Curling rink liner hits mark - Western Producer
REDWATER, Alta. - After spending hours painting, repainting, flooding and reflooding the sheets of ice at his local curling club, Kevin Grumetza thought there had to be a better way to make a curling rink.
It was during the middle of the night after a late night painting session that the part-time farmer came up with his idea of the printed rink liner.
"I thought this isn't fun any more. There has to be a better way," said Grumetza of Thorhild, Alta.
Grumetza first envisioned a gigantic roll of paper towel. He knew it had to be white and knew it needed to be made of mesh to let the water and cold through.
Two years later, almost 100 curling rinks and one hockey arena from Alberta to Italy have thrown away their paintbrush and replaced it with his mesh rink liner.
Dave McRae, project manager for the town of Redwater, estimates they will save 60 percent of the usual cost of ice installation by using rink liners in both the arena and curling rink at the town's Provident Place multi-use facility.
Instead of spending two weeks painting lines on the three sheets of ice at Redwater's curling rink, the reusable rink liners were rolled out in 11 minutes. By the next day, curlers were on the ice.
It took seven hours to place, cut and tack the 11 pieces of rink liner in the 1,530 sq. metre hockey arena and three days to make the ice instead of the usual two weeks.
"Right now I'm very, very happy, not only with the installation price but the ongoing product capability," said McRae.
The rink liner looks like a large sheet of Aida cloth, the same open-weave material used in cross stitching or hooked rugs. Grumetza said one of the biggest challenges was convincing a printer to take on the monumental task of printing the long mesh sheets.
Now that it's developed, the biggest comment is why anyone didn't think of this before, said Grumetza, who operates Hack-to-Hack Solutions and Goal-to-Goal Solutions. He already has orders for seven hockey rinks and 200 curling rinks next year.
One of the biggest benefits Grumetza sees is not having tonnes of paint, traditionally mixed into the ice, washed down the drain each spring or pushed out onto the parking lot and allowed to seep into the sewer system.
"It's so much more environmentally friendly," he said.
At the end of the season, the ice plant is turned off, the ice melts and the cloth is dried and rolled up until the next winter.
"It's a very versatile product," said McRae who has been contracted by several surrounding municipalities and small towns to analyze the liners and report back.
McRae said the mesh lets the cold through easier so that the temperature of the ice making equipment doesn't need to be as cold and a solid ice surface can be made with less water.
"The ice seems to get very hard, very fast," said McRae.
For curlers and hockey players, it's a colder, keener ice, said Grumetza.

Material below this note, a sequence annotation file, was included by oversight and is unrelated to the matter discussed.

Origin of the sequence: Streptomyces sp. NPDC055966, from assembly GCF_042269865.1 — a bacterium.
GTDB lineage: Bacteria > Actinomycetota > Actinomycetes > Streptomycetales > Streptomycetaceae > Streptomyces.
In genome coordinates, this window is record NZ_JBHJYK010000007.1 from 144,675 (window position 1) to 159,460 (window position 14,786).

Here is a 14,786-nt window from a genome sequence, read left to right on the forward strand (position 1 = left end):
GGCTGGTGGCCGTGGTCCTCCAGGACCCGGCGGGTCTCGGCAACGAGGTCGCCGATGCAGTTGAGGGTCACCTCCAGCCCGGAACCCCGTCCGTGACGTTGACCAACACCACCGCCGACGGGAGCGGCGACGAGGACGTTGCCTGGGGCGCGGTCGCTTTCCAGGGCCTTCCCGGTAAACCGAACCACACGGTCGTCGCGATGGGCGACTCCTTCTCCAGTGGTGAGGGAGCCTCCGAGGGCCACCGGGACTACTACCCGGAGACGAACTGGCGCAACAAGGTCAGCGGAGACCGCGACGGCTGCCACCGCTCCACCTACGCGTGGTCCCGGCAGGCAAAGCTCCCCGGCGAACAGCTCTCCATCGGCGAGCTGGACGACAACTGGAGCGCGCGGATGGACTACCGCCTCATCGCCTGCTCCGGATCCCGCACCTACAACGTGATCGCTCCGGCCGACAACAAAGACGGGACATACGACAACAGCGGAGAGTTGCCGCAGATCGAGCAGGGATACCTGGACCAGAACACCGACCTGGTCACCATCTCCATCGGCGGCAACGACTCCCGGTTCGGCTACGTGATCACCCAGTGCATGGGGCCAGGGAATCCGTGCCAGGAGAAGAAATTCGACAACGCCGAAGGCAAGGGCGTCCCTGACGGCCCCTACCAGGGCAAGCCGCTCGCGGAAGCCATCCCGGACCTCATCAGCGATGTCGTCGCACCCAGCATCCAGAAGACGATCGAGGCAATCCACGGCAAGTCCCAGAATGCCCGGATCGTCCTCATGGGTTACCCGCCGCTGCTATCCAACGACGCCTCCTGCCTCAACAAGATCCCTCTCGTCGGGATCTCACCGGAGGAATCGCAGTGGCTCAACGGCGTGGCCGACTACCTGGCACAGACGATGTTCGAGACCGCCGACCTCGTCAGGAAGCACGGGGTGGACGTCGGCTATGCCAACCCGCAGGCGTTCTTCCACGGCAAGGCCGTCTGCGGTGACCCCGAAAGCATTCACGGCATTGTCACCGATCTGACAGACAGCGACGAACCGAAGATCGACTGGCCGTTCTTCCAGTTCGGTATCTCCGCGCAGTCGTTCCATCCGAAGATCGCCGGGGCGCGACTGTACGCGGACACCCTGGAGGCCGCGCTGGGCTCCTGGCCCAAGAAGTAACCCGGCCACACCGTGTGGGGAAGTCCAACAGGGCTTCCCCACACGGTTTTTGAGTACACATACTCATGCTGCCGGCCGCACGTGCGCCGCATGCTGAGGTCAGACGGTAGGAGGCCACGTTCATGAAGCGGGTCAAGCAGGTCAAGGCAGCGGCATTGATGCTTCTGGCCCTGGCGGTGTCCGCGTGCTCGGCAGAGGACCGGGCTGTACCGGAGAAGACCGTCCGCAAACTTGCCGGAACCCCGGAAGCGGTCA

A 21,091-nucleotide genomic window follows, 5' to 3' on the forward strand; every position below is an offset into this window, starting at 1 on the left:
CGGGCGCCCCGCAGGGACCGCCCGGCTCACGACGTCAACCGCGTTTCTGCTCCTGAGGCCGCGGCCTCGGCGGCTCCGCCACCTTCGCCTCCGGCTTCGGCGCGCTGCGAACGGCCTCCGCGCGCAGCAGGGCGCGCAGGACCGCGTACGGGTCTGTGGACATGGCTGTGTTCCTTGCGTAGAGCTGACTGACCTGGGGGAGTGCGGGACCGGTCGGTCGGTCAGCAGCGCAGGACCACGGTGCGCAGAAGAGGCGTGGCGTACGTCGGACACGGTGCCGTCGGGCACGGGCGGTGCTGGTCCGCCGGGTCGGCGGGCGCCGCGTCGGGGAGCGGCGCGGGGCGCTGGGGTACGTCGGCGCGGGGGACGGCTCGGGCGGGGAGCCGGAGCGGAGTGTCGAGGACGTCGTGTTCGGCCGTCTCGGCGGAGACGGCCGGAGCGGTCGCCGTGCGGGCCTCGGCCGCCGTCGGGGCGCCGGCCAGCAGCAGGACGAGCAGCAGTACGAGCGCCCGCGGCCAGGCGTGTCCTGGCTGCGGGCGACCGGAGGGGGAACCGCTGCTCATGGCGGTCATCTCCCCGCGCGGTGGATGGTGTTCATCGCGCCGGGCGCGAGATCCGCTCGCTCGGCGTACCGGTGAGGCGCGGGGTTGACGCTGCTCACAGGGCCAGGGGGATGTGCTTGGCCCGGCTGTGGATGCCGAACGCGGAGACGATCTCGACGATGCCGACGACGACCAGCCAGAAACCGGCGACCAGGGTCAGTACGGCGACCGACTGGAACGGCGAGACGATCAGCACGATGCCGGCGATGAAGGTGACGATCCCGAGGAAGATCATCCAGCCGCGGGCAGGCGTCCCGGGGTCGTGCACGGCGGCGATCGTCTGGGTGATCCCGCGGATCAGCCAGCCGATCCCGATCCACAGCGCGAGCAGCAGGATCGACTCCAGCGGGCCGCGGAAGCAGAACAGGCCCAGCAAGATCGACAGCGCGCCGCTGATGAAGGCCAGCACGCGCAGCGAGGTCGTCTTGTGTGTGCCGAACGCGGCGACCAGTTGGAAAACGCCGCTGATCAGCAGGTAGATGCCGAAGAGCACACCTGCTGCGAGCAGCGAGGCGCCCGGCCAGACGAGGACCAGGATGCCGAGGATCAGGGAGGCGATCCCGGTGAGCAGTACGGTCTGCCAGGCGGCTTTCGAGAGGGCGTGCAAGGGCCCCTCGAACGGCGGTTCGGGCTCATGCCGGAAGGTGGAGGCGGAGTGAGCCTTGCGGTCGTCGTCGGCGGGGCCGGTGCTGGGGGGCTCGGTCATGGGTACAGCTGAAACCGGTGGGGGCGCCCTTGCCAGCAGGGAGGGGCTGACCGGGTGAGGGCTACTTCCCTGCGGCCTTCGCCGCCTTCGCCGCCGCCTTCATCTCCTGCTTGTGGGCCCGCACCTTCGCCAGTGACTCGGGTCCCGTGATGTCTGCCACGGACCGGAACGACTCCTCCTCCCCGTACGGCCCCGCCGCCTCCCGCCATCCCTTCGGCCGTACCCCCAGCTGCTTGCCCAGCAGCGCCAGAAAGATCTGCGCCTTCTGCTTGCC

McRae said initially there was skepticism by skaters and hockey players who needed to be convinced the ice surface would be the same. The skaters would walk out on the ice like Bambi testing the ice.
"We've had no complaints from figure skaters or hockey players."
This spring McRae wants to simulate a compressor failure, a common occurrence with older ice making plants. When the ice plant quits, usually the mixture of ice and paint breaks apart in clumps and the arena manager has no choice but to remove the ice and start again.
With the rink liner, the ice is simply refrozen without having to start the process from scratch, said Grumetza, who knows from experience after the Waskatenau ice plant quit twice last season.
The material seems to be durable. Last season, during the first year of use, vandals broke into the Redwater arena and poured gasoline and sprayed fire extinguishers on the ice. Neither products or the iron filings and concrete dust in the air from the ongoing construction seemed to affect the liners.
"It's very durable and very, very dependable," said McRae.
Grumetza is beginning to print six sheets for an oilman's bonspiel at Rocky Mountain House, Alta. With more than 100 teams entered there aren't enough regular curling sheets in town. Using rink liners, an extra six curling sheets will be made on the hockey rink at the end of the hockey season.
Each $4,000 liner at the bonspiel has already been bought and paid for by advertisers. Advertising logos are either printed directly on the mesh or laid over top of the mesh or melted in the ice with overlay.
Two years ago the NHL moved the goal line away from the boards and the blue line towards centre. If more changes are made, adjustments are easily made with a new mesh overlay, said Grumetza.
Don Lakusta of Opal, just north of Redwater, is one of the first people to use the curling rink liners on his backyard rink on his elk and bison farm.
For 11 years, Lakusta faithfully painted curling circles on his backyard rink for the annual New Year's Eve bonspiel. He now has two custom-made rink liners on the combination hockey and curling rink.
"It certainly makes life a lot easier," said Lakusta.
In the spring when the sun hits the ice, the coloured circles used to bleed and clump in odd shapes, making hitting the button more challenging.
Lakusta said it's still a lot of work flooding the ice and keeping it clear of snow, but when his family comes for its annual Christmas Eve hockey tournament or neighbours play till 3 a.m. at the New Year's Eve bonspiel, it's worthwhile
"When the kids are out there playing, that's what it's all about